Researchers at Aalto University, from the O.V. Lounasmaa Laboratory and the Department of Applied Physics, have successfully connected a superconducting quantum bit, or qubit, with a micrometer-sized drum head. Thus they transferred information from the qubit to the resonator and back again.
"This work represents the first step towards creating exotic mechanical quantum states. For example, the transfer makes it possible to create a state in which the resonator simultaneously vibrates and doesn't vibrate," says Mika Sillanpää, professor at Aalto University, who runs the research group.
A qubit is the quantum-mechanical equivalent of the bits we know from computers. A traditional bit can be in a state of 0 or 1, while a qubit can be in both states at the same time. In theory, this inconceivable situation allows for a quantum calculation in which the operations are performed simultaneously for all possible numbers. In the case of a single qubit, this means zero and one, but as the number of qubits increases, the amount of possible numbers and simultaneous calculations grows exponentially.
The quantum state of a qubit is very fragile and easily disturbed between and during the operations. The key to successful quantum calculation is being able to protect the qubit state from disturbances in the environment.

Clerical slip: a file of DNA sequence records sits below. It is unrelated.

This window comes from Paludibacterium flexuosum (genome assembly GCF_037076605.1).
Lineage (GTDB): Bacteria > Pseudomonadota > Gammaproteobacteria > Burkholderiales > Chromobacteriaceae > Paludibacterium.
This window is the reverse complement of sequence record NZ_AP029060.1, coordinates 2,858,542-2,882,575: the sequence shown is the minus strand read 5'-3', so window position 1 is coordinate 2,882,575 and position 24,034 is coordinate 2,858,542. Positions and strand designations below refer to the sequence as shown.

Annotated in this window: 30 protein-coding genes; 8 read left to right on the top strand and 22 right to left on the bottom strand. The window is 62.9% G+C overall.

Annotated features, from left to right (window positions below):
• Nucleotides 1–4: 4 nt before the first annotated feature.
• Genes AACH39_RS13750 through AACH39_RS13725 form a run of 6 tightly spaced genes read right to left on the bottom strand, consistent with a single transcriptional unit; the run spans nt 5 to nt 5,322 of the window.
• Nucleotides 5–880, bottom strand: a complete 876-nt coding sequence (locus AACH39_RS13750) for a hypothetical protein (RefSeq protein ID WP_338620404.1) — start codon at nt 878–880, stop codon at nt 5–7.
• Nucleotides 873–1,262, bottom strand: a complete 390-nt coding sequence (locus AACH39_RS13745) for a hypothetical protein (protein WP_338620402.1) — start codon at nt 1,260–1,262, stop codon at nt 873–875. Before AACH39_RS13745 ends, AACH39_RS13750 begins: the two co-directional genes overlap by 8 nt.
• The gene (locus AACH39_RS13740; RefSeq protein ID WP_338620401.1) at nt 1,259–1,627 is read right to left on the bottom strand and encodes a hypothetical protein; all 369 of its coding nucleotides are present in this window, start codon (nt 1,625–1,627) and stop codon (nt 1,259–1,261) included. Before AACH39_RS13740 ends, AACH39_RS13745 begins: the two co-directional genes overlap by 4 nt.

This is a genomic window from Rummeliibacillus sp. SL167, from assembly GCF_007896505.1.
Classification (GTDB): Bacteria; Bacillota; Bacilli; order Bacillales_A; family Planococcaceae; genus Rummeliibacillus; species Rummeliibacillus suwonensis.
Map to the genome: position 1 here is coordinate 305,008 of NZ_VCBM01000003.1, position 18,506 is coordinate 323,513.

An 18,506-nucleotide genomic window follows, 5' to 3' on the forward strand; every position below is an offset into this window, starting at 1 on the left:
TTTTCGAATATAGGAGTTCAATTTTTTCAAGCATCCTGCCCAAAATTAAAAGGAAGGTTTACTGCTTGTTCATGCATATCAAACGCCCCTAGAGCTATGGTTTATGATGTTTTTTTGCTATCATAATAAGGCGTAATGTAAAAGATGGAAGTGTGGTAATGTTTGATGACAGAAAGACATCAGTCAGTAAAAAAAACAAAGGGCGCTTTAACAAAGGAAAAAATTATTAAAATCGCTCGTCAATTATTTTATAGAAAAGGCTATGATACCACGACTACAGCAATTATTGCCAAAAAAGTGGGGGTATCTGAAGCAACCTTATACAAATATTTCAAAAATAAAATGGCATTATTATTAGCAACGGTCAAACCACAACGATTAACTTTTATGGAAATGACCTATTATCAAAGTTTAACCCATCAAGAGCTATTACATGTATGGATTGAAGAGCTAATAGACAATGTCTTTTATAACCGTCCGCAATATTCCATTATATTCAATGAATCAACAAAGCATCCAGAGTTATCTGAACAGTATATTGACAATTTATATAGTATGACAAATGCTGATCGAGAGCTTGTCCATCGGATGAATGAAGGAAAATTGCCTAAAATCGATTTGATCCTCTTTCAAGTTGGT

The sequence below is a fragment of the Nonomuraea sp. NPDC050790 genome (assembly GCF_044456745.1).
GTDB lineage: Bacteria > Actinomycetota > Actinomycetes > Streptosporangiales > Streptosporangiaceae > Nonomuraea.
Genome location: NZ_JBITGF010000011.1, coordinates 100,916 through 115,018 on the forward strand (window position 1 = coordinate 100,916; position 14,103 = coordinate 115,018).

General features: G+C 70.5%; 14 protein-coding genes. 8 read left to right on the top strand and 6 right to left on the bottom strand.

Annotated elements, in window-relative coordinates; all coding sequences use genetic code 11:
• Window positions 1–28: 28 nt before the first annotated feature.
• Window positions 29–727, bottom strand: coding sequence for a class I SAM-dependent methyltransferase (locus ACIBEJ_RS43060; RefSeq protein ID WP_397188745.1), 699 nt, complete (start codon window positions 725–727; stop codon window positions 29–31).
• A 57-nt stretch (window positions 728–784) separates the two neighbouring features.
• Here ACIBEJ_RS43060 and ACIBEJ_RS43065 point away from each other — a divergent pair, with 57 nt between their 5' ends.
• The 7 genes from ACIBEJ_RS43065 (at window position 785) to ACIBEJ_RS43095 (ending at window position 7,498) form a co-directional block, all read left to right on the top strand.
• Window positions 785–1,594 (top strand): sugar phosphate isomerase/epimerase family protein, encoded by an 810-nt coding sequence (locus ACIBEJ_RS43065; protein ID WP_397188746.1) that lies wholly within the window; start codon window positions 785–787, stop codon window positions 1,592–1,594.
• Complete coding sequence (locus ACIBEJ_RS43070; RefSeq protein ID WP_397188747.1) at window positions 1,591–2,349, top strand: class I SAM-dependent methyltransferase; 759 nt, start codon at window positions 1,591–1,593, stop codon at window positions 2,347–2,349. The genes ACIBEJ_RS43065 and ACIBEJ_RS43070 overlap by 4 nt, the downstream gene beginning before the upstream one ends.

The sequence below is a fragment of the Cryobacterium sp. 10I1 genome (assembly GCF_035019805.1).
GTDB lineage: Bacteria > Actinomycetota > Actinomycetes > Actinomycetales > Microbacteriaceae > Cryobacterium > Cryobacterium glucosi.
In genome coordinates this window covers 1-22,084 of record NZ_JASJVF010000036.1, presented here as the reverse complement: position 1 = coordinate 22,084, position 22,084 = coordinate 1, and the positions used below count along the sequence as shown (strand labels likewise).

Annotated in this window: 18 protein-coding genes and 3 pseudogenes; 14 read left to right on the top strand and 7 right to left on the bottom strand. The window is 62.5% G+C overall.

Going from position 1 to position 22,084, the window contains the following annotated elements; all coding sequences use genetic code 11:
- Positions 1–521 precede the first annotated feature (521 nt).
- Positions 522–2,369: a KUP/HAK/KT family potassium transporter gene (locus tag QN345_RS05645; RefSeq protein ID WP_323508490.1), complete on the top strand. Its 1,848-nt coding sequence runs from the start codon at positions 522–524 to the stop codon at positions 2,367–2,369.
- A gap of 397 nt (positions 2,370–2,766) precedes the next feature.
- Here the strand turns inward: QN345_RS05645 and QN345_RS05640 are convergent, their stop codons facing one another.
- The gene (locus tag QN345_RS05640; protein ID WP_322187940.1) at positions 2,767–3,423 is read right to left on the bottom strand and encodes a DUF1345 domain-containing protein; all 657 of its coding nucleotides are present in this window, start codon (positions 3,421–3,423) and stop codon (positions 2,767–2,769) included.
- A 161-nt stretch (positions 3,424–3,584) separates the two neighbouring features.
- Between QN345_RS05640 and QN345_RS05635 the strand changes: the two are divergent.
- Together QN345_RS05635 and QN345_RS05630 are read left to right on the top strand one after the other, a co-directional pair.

"In this case, the qubit state can be stored as vibration, thus preserving the state for much longer than the qubit itself. The resonator also functions as a mechanical quantum memory, which is something that an ordinary memory can't do," explains Juha Pirkkalainen, who is doing his dissertation on the topic.
The work combined the achievements of both winners of this year's Nobel Prize for Physics. The qubit state was measured using a superconducting cavity in the same way that Serge Haroche measured atoms, and the qubit state was also linked to mechanical movement as in David Wineland's experiments. In contrast to these larger-scale measurement arrangements, the experiment at the O.V. Lounasmaa Laboratory was prepared for a tiny silicon microchip. This made it possible to cool the sample to near absolute zero temperatures and then use microwaves.
The group’s results have just been published in Nature. The study was performed at Aalto University’s O.V. Lounasmaa Laboratory, which is part of the Academy of Finland’s Centre of Excellence in Low Temperature Quantum Phenomena and Devices. Some of the sample used in the measurements was produced at Micronova’s Nanofab cleanroom facilities. The project was financed by the Academy of Finland and the European Research Council ERC.
Cite This Page: